Monday, July 20, 2009

Shifting gear

Tengku Djan, a.k.a. Tandem Assassin, expectedly wore out a lot of tyres during his weekend workshop.

Having mastered the art of drifting GT cars, Tengku Djan Ley Tengku Mahaleel is now geared towards drifting remote controlled cars.

AT Carpark A in Bukit Jalil in Kuala Lumpur, Tengku Djan Ley Tengku Mahaleel was surrounded by three newbies, eager to pick up tips on drifting.

Though the afternoon sun was relentless, the three were unfazed by the heat.

While lesser mortals would have wilted, the newbies were hanging on to Tengku Djan’s every word, bent on gleaning whatever drift tips they could dig out from this Kelantanese blue blood.

And Tengku Djan seemed to come across like a school P.E. instructor that sunny weekend.

Like an encouraging coach psyching up his charges, most of whom were no older than 25, he spoke patiently and clearly, and for this display of dedication, he was rewarded with rapt attention.

Getting his point across: Tengku Djan teaching a participant how to drift safely.

One also suspected that these newcomers were also a little awed by being in his presence, but that was to be expected.

The man has a quite a rep for being a daredevil on track.

Afterall, the 32-year-old is the “Prince of Drift” and rumours about him being “The Tandem Assassin” also holds true.

He has a knack for “eliminating” his competitors by overtaking them, most times with only a mere heart stopping inches to spare before sliding sideways and finishing off with a brilliant flourish at the exit.

Not surprisingly, when the workshop was announced on his website, it was immediately fully booked.

But when the drift star was if he will be imparting his skills on a regular basis from now on, he shrugged.

Any additional workshops will only happen after Hari Raya as he will be preparing for the 12-hour Merdeka Millenium endurance race in the upcoming two weeks.

“This weekend was special because everything just gelled together and mainly because my girlfriend is away for the weekend,” he grinned sheepishly.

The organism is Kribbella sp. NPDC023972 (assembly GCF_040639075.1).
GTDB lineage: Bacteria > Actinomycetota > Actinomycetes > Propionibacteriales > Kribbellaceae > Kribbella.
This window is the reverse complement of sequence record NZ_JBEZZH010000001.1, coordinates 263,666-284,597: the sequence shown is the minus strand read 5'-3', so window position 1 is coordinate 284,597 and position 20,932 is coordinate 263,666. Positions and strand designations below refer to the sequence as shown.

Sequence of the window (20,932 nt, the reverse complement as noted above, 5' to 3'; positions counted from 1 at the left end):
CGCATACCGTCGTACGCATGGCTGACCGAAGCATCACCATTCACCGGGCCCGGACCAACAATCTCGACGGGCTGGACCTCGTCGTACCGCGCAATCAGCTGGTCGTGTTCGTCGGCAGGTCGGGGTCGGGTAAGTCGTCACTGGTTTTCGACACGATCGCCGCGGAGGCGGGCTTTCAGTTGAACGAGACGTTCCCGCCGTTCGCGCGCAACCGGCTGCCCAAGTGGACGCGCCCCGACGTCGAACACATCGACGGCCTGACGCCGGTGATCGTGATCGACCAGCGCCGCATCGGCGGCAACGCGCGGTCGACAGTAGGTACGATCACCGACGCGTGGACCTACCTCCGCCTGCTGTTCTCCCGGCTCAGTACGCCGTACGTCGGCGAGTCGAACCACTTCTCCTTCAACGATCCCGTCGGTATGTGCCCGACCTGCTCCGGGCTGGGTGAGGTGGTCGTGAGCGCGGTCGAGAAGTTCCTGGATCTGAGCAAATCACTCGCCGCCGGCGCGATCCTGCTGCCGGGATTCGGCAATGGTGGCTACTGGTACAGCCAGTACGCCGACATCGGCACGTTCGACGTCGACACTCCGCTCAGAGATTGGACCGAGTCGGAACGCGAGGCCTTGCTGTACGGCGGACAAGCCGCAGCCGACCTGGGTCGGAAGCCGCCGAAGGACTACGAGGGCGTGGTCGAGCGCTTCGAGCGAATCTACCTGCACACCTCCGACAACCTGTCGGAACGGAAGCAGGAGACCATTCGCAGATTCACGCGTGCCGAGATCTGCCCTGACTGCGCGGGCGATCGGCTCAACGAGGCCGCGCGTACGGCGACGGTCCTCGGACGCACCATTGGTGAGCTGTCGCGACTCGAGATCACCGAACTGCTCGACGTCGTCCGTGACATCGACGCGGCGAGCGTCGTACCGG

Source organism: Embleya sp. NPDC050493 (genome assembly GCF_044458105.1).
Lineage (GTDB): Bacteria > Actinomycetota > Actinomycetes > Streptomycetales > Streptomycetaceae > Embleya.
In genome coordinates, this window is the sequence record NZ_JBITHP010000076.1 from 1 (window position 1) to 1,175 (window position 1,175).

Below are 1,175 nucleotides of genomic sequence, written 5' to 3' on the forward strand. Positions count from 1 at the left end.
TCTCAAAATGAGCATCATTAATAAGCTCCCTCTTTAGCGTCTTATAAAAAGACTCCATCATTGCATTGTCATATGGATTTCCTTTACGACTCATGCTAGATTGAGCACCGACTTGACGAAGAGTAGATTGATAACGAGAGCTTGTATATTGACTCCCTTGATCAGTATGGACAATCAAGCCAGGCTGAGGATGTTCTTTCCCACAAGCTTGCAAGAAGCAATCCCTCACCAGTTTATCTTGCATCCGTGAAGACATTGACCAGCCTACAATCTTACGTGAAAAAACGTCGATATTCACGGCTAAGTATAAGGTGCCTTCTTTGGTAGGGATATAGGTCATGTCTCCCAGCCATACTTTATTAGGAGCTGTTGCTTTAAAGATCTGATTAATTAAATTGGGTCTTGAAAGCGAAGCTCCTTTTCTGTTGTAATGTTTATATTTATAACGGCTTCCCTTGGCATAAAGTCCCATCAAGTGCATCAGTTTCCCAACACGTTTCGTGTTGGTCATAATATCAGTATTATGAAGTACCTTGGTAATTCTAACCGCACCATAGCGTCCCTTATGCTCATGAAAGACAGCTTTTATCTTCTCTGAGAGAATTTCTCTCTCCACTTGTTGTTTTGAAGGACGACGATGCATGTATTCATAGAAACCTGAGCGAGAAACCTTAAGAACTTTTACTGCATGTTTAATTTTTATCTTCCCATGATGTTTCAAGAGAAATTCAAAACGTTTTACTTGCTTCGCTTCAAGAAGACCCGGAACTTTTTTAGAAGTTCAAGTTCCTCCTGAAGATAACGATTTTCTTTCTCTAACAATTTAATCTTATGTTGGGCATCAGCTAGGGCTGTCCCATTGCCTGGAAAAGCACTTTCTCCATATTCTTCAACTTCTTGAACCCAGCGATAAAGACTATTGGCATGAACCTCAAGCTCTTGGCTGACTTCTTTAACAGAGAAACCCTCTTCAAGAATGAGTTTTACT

Herein, you must know one thing about this automotive engineer who is also the head of Proton Motorsports. He is not adverse to a bit of leg pulling and is the sort who would laugh at the drop of a hat. And the sound of his mirth is likened to the sound of a bell’s peal – a succession of hearty laughs would send the heaviest clouds of gloom scurrying to make way for rays of sunshine and rainbows to emerge.

“I am no joker but I like to laugh and I don’t know why I like to do that,” confessed this jovial character.

And you’ve guessed it, Tengku Djan is a comedy fan.

“I used to watch a lot of Mind Your Language (a British comedy series set in a language school) and Black Adder (starring Rowan Atkinson) because they are easy to watch and you can walk out happy.

And I am one who believes in being happy because no matter what kind of problems may come your way, you will somehow see things positively,” he said.

And speaking of being happy, Tengku Djan obviously has some novel ways to de-stress. One would be in spending time training his pet beagle and another, to toy with his remote controlled car which he can also drift!

“When the RC community called me to judge their drifting competitions about two years ago, I thought why not get involved as well. So I went out and bought myself a Yokomo RC car at Hobby Haven in Subang,” he revealed.

And herein, he would reveal sotto voce that he had chosen to take the shortcut by buying the display unit instead of starting from scratch with the assembly kit.

Expectedly, Tenku Djan finished this sentence with a loud laugh.

“This is a fuss-free hobby for me when I have one or two hours to spare. Then it’s off to the mamak stall for a roti telur and teh o ais,” he revealed.

But when he’s got more time, it’s down to the real boy’s stuff, dirt biking on his Husqvarna, where he can ride off with a group of five to 10 buddies.

“Oh, please don’t ask me where the best trials are, because I just follow.

“Most times, it’s a combination of rubber estates and logging routes. A half-day trip would be to Cameron Highlands and a full day trip to Gua Musang,” he said.

And no, as he describes it in his own words, there is no time to stop and admire this flower or tree.

“You work your body a lot because there are some routes when you have to get off and push.

“There are times when you also have to get a whole fleet of bikes across a river.

“So it can be rather tiring,” explained Tengku Djan on why there’s no time for bird watching or botanical studies.

He also issued a warning for the uninitiated dirt bike rider.

“Never stop in the middle of a herd of cows. If they get spooked, they can do considerable damage to machine and man,” he warned.

What he counts as important is dinner with his parents, and time spent with family.

Here’s an interesting fact – Tengku Djan may take over the wheel with his mum or when he’s on a date. However, when he is with his father, Tengku Tan Sri Mahaleel, it’s Dad who’s still in charge of the wheel.

“This is when I can sit back and enjoy being driven for a change,” beamed Tengku Djan proudly of his doting father.

To contact Tengku Djan, check out

published in The Star on Sunday, August 3, 2008.

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